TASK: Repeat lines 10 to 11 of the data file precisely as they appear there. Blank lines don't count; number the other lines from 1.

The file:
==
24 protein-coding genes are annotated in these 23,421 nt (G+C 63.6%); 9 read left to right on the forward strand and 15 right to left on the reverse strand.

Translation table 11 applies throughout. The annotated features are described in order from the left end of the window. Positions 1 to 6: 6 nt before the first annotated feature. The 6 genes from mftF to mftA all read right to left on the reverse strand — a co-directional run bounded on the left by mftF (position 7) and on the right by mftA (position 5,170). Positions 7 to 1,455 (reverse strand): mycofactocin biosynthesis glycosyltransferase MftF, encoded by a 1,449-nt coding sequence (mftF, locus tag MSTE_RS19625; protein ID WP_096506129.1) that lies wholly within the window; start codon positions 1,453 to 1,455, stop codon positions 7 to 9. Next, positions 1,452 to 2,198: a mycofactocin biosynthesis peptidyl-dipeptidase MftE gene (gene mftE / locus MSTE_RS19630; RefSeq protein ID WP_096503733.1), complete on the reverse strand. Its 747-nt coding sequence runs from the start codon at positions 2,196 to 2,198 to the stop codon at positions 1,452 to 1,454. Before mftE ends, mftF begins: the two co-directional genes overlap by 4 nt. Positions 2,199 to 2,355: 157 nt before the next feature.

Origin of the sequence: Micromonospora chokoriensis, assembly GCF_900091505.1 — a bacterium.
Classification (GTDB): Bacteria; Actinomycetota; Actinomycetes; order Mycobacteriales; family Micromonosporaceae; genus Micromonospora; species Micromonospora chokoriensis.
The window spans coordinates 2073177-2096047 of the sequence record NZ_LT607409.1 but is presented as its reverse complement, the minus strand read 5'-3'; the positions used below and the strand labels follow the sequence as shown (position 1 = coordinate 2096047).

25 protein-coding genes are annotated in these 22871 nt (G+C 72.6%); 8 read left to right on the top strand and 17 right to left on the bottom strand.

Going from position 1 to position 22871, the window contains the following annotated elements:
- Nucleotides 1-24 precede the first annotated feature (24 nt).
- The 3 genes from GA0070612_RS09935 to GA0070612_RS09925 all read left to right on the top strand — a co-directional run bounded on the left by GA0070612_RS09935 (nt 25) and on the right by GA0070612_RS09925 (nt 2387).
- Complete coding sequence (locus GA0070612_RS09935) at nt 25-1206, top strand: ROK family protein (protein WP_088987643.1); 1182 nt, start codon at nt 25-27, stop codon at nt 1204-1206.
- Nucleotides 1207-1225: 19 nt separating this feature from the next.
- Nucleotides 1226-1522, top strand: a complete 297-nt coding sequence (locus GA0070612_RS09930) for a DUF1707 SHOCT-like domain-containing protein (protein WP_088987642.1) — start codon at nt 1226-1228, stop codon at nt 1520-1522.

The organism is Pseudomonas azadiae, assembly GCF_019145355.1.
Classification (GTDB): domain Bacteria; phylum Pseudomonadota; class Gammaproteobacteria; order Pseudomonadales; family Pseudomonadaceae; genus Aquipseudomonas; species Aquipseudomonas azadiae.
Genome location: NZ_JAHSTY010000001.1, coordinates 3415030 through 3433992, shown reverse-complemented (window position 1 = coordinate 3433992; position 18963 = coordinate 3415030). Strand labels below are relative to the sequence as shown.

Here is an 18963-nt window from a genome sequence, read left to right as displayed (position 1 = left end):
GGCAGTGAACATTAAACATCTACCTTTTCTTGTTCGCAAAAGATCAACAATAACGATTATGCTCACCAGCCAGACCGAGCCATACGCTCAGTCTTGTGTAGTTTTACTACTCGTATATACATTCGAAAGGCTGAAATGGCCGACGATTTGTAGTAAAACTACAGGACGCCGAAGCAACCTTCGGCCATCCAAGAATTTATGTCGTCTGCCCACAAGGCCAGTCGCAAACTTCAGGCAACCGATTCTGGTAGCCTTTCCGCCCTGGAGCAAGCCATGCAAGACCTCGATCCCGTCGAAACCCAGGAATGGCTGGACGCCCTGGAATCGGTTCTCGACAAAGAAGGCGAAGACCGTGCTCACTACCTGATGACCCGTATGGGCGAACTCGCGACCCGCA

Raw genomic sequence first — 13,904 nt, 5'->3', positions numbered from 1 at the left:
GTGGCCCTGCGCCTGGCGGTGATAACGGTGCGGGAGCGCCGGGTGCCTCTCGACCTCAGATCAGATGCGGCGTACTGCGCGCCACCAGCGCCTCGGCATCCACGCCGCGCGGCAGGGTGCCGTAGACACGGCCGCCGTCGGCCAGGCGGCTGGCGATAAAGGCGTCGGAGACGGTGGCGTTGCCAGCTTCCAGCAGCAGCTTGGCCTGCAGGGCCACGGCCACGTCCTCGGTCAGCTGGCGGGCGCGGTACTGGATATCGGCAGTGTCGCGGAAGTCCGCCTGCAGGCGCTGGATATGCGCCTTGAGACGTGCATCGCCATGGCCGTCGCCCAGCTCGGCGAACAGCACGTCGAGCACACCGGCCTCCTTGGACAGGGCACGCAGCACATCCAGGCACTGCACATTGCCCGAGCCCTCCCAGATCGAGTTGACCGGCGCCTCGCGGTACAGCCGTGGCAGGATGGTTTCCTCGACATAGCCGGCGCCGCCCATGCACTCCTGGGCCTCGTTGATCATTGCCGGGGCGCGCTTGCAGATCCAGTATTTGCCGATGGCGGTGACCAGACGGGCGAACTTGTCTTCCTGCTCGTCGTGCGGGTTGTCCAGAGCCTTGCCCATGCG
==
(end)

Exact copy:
- Complete coding sequence (locus GA0070612_RS09935) at nt 25-1206, top strand: ROK family protein (protein WP_088987643.1); 1182 nt, start codon at nt 25-27, stop codon at nt 1204-1206.
- Nucleotides 1207-1225: 19 nt separating this feature from the next.